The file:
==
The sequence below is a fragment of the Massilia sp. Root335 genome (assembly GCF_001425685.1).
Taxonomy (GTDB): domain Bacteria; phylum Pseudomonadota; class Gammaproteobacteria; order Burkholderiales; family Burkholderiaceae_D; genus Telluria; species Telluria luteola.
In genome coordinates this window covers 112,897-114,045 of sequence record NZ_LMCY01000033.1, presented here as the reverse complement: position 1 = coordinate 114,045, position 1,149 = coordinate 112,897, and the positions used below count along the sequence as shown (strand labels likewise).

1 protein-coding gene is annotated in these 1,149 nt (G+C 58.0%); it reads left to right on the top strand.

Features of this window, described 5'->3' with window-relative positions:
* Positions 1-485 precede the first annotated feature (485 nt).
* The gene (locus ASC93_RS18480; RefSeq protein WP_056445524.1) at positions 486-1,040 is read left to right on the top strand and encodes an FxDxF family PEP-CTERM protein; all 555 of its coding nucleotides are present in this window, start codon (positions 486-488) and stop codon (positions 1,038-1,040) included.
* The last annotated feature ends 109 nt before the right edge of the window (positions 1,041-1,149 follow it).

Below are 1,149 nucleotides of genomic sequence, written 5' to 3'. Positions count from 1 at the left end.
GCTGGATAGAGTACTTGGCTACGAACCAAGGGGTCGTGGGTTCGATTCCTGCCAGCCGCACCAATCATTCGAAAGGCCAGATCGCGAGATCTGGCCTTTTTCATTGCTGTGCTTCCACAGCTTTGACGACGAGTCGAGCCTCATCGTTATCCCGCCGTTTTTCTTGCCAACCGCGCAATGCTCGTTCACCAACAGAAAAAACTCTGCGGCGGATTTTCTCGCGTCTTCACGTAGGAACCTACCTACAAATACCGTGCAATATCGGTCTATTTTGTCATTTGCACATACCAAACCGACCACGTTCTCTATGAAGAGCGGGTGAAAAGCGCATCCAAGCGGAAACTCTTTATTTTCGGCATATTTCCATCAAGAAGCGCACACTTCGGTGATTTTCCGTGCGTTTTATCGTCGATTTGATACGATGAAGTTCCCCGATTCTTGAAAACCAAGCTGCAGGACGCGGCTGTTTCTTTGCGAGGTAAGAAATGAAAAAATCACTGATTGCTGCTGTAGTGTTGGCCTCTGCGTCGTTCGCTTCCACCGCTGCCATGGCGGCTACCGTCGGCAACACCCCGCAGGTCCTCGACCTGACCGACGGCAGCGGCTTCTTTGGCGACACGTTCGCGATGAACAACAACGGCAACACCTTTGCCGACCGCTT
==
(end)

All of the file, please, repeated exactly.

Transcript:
The sequence below is a fragment of the Massilia sp. Root335 genome (assembly GCF_001425685.1).
Taxonomy (GTDB): domain Bacteria; phylum Pseudomonadota; class Gammaproteobacteria; order Burkholderiales; family Burkholderiaceae_D; genus Telluria; species Telluria luteola.
In genome coordinates this window covers 112,897-114,045 of sequence record NZ_LMCY01000033.1, presented here as the reverse complement: position 1 = coordinate 114,045, position 1,149 = coordinate 112,897, and the positions used below count along the sequence as shown (strand labels likewise).

1 protein-coding gene is annotated in these 1,149 nt (G+C 58.0%); it reads left to right on the top strand.

Features of this window, described 5'->3' with window-relative positions:
* Positions 1-485 precede the first annotated feature (485 nt).
* The gene (locus ASC93_RS18480; RefSeq protein WP_056445524.1) at positions 486-1,040 is read left to right on the top strand and encodes an FxDxF family PEP-CTERM protein; all 555 of its coding nucleotides are present in this window, start codon (positions 486-488) and stop codon (positions 1,038-1,040) included.
* The last annotated feature ends 109 nt before the right edge of the window (positions 1,041-1,149 follow it).

Below are 1,149 nucleotides of genomic sequence, written 5' to 3'. Positions count from 1 at the left end.
GCTGGATAGAGTACTTGGCTACGAACCAAGGGGTCGTGGGTTCGATTCCTGCCAGCCGCACCAATCATTCGAAAGGCCAGATCGCGAGATCTGGCCTTTTTCATTGCTGTGCTTCCACAGCTTTGACGACGAGTCGAGCCTCATCGTTATCCCGCCGTTTTTCTTGCCAACCGCGCAATGCTCGTTCACCAACAGAAAAAACTCTGCGGCGGATTTTCTCGCGTCTTCACGTAGGAACCTACCTACAAATACCGTGCAATATCGGTCTATTTTGTCATTTGCACATACCAAACCGACCACGTTCTCTATGAAGAGCGGGTGAAAAGCGCATCCAAGCGGAAACTCTTTATTTTCGGCATATTTCCATCAAGAAGCGCACACTTCGGTGATTTTCCGTGCGTTTTATCGTCGATTTGATACGATGAAGTTCCCCGATTCTTGAAAACCAAGCTGCAGGACGCGGCTGTTTCTTTGCGAGGTAAGAAATGAAAAAATCACTGATTGCTGCTGTAGTGTTGGCCTCTGCGTCGTTCGCTTCCACCGCTGCCATGGCGGCTACCGTCGGCAACACCCCGCAGGTCCTCGACCTGACCGACGGCAGCGGCTTCTTTGGCGACACGTTCGCGATGAACAACAACGGCAACACCTTTGCCGACCGCTT